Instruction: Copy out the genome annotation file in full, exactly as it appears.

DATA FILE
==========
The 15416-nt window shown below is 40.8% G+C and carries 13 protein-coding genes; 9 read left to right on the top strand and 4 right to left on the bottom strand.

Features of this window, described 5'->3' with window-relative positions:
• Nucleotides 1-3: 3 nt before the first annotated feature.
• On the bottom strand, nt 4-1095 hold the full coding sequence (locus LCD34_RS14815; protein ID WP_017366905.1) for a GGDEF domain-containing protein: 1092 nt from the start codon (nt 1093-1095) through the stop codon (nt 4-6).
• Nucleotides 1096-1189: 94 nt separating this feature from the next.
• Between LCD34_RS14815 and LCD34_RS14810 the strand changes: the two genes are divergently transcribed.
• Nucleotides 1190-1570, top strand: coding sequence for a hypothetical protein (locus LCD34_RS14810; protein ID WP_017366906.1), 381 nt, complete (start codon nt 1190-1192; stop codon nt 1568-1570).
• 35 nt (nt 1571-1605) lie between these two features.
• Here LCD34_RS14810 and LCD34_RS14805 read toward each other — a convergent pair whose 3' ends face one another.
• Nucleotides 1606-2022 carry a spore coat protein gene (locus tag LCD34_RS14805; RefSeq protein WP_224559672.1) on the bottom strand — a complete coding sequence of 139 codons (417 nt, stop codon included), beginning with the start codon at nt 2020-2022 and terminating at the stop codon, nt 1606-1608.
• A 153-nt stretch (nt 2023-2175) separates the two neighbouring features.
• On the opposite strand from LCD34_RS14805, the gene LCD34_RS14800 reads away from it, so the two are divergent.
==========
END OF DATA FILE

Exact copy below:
The 15416-nt window shown below is 40.8% G+C and carries 13 protein-coding genes; 9 read left to right on the top strand and 4 right to left on the bottom strand.

Features of this window, described 5'->3' with window-relative positions:
• Nucleotides 1-3: 3 nt before the first annotated feature.
• On the bottom strand, nt 4-1095 hold the full coding sequence (locus LCD34_RS14815; protein ID WP_017366905.1) for a GGDEF domain-containing protein: 1092 nt from the start codon (nt 1093-1095) through the stop codon (nt 4-6).
• Nucleotides 1096-1189: 94 nt separating this feature from the next.
• Between LCD34_RS14815 and LCD34_RS14810 the strand changes: the two genes are divergently transcribed.
• Nucleotides 1190-1570, top strand: coding sequence for a hypothetical protein (locus LCD34_RS14810; protein ID WP_017366906.1), 381 nt, complete (start codon nt 1190-1192; stop codon nt 1568-1570).
• 35 nt (nt 1571-1605) lie between these two features.
• Here LCD34_RS14810 and LCD34_RS14805 read toward each other — a convergent pair whose 3' ends face one another.
• Nucleotides 1606-2022 carry a spore coat protein gene (locus tag LCD34_RS14805; RefSeq protein WP_224559672.1) on the bottom strand — a complete coding sequence of 139 codons (417 nt, stop codon included), beginning with the start codon at nt 2020-2022 and terminating at the stop codon, nt 1606-1608.
• A 153-nt stretch (nt 2023-2175) separates the two neighbouring features.
• On the opposite strand from LCD34_RS14805, the gene LCD34_RS14800 reads away from it, so the two are divergent.